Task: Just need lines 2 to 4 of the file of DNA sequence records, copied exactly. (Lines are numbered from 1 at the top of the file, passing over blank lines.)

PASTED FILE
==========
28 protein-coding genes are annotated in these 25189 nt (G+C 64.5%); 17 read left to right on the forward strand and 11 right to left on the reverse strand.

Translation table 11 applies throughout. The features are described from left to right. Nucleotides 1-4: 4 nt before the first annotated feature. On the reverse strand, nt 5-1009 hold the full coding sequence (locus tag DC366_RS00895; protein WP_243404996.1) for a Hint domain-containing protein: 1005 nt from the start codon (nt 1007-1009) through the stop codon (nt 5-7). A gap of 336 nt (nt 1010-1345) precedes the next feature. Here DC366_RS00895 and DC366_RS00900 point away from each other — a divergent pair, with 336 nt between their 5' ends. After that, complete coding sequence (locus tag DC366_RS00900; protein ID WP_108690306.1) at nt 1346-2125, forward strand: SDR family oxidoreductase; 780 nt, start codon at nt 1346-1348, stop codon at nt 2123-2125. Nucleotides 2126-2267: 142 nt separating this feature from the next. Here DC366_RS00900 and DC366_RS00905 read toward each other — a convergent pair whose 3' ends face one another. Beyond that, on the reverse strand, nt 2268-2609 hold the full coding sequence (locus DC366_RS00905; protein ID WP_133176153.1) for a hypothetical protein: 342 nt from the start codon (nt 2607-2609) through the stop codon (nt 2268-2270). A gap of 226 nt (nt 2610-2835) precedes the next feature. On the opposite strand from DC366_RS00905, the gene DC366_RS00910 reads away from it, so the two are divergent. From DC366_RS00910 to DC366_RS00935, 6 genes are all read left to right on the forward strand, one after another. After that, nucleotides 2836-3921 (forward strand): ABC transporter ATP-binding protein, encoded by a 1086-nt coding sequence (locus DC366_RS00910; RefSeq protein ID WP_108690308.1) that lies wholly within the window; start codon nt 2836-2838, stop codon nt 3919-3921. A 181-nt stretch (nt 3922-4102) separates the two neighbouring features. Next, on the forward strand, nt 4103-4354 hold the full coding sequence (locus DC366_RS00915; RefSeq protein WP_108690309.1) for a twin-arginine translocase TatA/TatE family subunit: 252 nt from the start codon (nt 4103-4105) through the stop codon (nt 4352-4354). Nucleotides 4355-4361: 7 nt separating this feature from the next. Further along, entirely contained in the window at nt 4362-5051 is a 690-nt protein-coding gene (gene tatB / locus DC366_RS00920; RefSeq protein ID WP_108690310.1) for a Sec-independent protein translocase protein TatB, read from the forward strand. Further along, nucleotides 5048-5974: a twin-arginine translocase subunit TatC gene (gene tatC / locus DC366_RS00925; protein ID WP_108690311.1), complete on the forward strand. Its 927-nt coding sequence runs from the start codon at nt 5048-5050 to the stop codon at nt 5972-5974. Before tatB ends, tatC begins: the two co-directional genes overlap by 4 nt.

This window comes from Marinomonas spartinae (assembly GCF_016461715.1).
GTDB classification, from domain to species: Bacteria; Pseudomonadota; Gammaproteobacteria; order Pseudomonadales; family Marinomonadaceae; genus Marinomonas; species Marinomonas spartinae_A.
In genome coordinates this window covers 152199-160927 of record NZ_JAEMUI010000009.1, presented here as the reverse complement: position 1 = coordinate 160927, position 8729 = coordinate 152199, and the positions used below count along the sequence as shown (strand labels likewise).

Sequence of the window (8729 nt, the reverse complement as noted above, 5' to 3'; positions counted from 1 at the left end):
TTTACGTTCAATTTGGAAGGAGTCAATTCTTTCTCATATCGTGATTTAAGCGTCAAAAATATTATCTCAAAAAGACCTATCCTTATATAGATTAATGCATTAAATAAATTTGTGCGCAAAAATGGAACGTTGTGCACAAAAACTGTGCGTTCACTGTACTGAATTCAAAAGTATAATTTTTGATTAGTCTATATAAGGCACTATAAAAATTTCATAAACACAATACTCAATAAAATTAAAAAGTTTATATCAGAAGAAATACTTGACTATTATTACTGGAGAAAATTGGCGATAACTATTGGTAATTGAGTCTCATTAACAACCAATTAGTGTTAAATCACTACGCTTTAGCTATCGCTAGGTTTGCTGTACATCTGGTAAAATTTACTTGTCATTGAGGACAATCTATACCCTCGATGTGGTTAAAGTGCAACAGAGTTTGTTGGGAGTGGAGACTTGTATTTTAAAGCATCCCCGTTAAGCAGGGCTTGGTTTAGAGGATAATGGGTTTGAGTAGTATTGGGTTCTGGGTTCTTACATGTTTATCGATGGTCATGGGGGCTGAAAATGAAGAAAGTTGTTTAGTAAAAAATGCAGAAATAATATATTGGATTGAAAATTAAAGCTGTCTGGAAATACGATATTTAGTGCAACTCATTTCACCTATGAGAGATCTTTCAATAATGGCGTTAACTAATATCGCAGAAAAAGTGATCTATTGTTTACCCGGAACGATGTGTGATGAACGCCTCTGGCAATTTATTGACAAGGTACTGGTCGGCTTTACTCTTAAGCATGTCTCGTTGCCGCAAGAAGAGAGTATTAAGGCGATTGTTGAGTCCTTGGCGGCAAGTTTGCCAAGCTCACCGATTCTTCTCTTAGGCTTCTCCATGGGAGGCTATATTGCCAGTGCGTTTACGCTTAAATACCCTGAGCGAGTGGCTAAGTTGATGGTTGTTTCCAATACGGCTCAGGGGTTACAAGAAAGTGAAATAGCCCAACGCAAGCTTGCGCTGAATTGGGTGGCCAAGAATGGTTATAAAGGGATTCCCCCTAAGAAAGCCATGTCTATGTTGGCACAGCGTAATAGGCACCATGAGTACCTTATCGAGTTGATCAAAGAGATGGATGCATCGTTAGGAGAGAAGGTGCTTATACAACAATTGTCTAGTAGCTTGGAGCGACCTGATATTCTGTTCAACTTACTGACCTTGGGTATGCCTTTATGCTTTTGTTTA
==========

Translation table 11 applies throughout. The features are described from left to right. Nucleotides 1-4: 4 nt before the first annotated feature. On the reverse strand, nt 5-1009 hold the full coding sequence (locus tag DC366_RS00895; protein WP_243404996.1) for a Hint domain-containing protein: 1005 nt from the start codon (nt 1007-1009) through the stop codon (nt 5-7). A gap of 336 nt (nt 1010-1345) precedes the next feature. Here DC366_RS00895 and DC366_RS00900 point away from each other — a divergent pair, with 336 nt between their 5' ends. After that, complete coding sequence (locus tag DC366_RS00900; protein ID WP_108690306.1) at nt 1346-2125, forward strand: SDR family oxidoreductase; 780 nt, start codon at nt 1346-1348, stop codon at nt 2123-2125. Nucleotides 2126-2267: 142 nt separating this feature from the next. Here DC366_RS00900 and DC366_RS00905 read toward each other — a convergent pair whose 3' ends face one another. Beyond that, on the reverse strand, nt 2268-2609 hold the full coding sequence (locus DC366_RS00905; protein ID WP_133176153.1) for a hypothetical protein: 342 nt from the start codon (nt 2607-2609) through the stop codon (nt 2268-2270). A gap of 226 nt (nt 2610-2835) precedes the next feature. On the opposite strand from DC366_RS00905, the gene DC366_RS00910 reads away from it, so the two are divergent. From DC366_RS00910 to DC366_RS00935, 6 genes are all read left to right on the forward strand, one after another. After that, nucleotides 2836-3921 (forward strand): ABC transporter ATP-binding protein, encoded by a 1086-nt coding sequence (locus DC366_RS00910; RefSeq protein ID WP_108690308.1) that lies wholly within the window; start codon nt 2836-2838, stop codon nt 3919-3921. A 181-nt stretch (nt 3922-4102) separates the two neighbouring features. Next, on the forward strand, nt 4103-4354 hold the full coding sequence (locus DC366_RS00915; RefSeq protein WP_108690309.1) for a twin-arginine translocase TatA/TatE family subunit: 252 nt from the start codon (nt 4103-4105) through the stop codon (nt 4352-4354). Nucleotides 4355-4361: 7 nt separating this feature from the next. Further along, entirely contained in the window at nt 4362-5051 is a 690-nt protein-coding gene (gene tatB / locus DC366_RS00920; RefSeq protein ID WP_108690310.1) for a Sec-independent protein translocase protein TatB, read from the forward strand. Further along, nucleotides 5048-5974: a twin-arginine translocase subunit TatC gene (gene tatC / locus DC366_RS00925; protein ID WP_108690311.1), complete on the forward strand. Its 927-nt coding sequence runs from the start codon at nt 5048-5050 to the stop codon at nt 5972-5974. Before tatB ends, tatC begins: the two co-directional genes overlap by 4 nt.

This window comes from Marinomonas spartinae (assembly GCF_016461715.1).
GTDB classification, from domain to species: Bacteria; Pseudomonadota; Gammaproteobacteria; order Pseudomonadales; family Marinomonadaceae; genus Marinomonas; species Marinomonas spartinae_A.